A Kenley care home has been fined £45,000 after inspectors found "truly shocking" fire safety failings had put its elderly residents' lives at risk.
Morven House, in Uplands Road, admitted breaking the law by blocking fire escapes and failing to maintain an adequate fire detection system or emergency plan.
London Fire Brigade inspected the home in February, when it had 17 residents including some with disabilities and dementia, after concerns were raised by the Care Quality Commission.
LFB inspectors found several major safety failings, the most serious of which were blocked fire escape routes on the ground floor that would have seriously hampered attempts to evacuate residents during a fire.
The front door of the home, which was undergoing building work, had been boarded up, while an alternative fire exit was completely blocked by bricks and cement, leaving just one escape route in the lounge at the back of the building.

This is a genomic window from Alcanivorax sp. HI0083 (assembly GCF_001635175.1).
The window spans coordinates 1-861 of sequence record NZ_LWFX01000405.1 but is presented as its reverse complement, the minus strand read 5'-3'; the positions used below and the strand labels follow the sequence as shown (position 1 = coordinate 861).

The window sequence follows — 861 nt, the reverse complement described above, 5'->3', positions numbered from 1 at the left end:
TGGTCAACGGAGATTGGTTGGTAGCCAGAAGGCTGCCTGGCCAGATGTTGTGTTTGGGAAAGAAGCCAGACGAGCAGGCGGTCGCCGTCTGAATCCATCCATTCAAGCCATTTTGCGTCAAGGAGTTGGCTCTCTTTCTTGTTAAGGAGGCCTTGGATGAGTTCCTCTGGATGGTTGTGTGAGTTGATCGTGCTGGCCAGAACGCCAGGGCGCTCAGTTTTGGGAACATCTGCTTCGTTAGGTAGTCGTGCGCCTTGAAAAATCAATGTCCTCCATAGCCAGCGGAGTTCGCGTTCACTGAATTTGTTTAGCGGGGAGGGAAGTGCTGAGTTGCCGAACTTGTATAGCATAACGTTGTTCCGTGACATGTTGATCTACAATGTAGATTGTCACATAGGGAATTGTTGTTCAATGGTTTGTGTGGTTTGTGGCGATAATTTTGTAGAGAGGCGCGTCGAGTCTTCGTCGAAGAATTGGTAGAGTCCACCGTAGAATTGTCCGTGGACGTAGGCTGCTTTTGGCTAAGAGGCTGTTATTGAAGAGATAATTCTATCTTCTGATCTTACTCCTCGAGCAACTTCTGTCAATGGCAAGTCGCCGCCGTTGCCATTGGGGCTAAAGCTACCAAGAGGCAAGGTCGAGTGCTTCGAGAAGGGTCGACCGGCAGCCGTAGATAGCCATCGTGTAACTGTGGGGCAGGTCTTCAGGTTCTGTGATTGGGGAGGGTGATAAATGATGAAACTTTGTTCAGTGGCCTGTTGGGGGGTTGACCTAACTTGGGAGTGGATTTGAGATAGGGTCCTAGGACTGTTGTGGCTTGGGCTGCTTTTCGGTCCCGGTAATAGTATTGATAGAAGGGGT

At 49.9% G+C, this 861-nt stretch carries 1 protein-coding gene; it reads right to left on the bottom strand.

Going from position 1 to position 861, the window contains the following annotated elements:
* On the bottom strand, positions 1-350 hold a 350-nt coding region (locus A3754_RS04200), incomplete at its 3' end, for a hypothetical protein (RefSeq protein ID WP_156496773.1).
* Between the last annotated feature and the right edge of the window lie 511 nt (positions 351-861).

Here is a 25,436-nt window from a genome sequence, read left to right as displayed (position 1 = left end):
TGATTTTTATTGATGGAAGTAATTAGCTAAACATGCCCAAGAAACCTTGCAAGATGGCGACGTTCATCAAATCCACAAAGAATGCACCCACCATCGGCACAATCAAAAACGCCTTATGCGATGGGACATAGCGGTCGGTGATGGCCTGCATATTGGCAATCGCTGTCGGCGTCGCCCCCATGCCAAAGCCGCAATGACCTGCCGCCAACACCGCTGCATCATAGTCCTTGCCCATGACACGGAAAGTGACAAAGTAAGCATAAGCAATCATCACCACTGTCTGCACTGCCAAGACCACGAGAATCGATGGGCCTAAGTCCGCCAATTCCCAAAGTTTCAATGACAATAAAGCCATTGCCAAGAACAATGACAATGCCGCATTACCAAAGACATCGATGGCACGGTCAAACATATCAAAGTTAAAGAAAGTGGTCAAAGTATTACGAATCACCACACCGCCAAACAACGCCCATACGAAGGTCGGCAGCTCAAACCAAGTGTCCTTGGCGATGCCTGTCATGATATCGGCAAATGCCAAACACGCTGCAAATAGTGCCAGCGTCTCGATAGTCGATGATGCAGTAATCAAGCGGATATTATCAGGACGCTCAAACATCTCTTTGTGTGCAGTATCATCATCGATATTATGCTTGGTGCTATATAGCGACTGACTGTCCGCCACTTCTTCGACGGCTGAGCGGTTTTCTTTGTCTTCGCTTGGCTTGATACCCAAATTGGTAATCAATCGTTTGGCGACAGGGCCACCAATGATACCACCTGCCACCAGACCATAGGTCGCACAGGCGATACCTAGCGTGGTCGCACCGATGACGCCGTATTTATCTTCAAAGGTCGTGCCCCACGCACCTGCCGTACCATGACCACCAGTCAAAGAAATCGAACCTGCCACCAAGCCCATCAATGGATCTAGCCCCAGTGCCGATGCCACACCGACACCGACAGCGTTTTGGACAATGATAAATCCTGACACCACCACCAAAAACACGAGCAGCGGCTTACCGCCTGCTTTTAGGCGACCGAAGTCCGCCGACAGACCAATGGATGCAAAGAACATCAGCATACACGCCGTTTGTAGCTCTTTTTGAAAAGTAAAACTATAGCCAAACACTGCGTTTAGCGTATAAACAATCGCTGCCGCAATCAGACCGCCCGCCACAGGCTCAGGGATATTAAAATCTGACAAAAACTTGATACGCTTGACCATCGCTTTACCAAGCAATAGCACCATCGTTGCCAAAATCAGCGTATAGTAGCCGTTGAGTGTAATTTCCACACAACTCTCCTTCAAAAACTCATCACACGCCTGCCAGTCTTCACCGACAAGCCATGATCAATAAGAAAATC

Inspectors found another two fire exits, externals staircase leading down from the first and second floor, to be completely inaccessible due to scaffolding, while one was also too steep to be suitable for residents.
The safety officers also criticised the home's lack of an up-to-date fire risk assessment, emergency plan or fire detection system.
Morven Healthcare Ltd, which runs the home, pleaded guilty to five offences under the Regulatory Reform (Fire Safety) Order at Croydon Crown Court yesterday.
On top of fines totalling £45,000, the court ordered the company to pay legal costs of £23,488.
Rita Dexter, LFB's deputy commissioner, said: "Protecting London’s most vulnerable residents is our priority.
"Families entrust the care of their loved ones to places such as this and to find people being put at risk from fire in places where they should be safe in this way is truly shocking.
"Building owners have a clear responsibility under fire safety laws to ensure that people living in their premises are safe from the risk of fire and if we find people are ignoring those responsibilities we won’t hesitate to prosecute.
"The sentence handed down in this case should serve as a stark warning that the courts take these matters just as seriously as we do."
Ten fires a week break out in London care homes each week and a third of people who died in accidental fires in the capital last year were in receipt of care, according to LFB.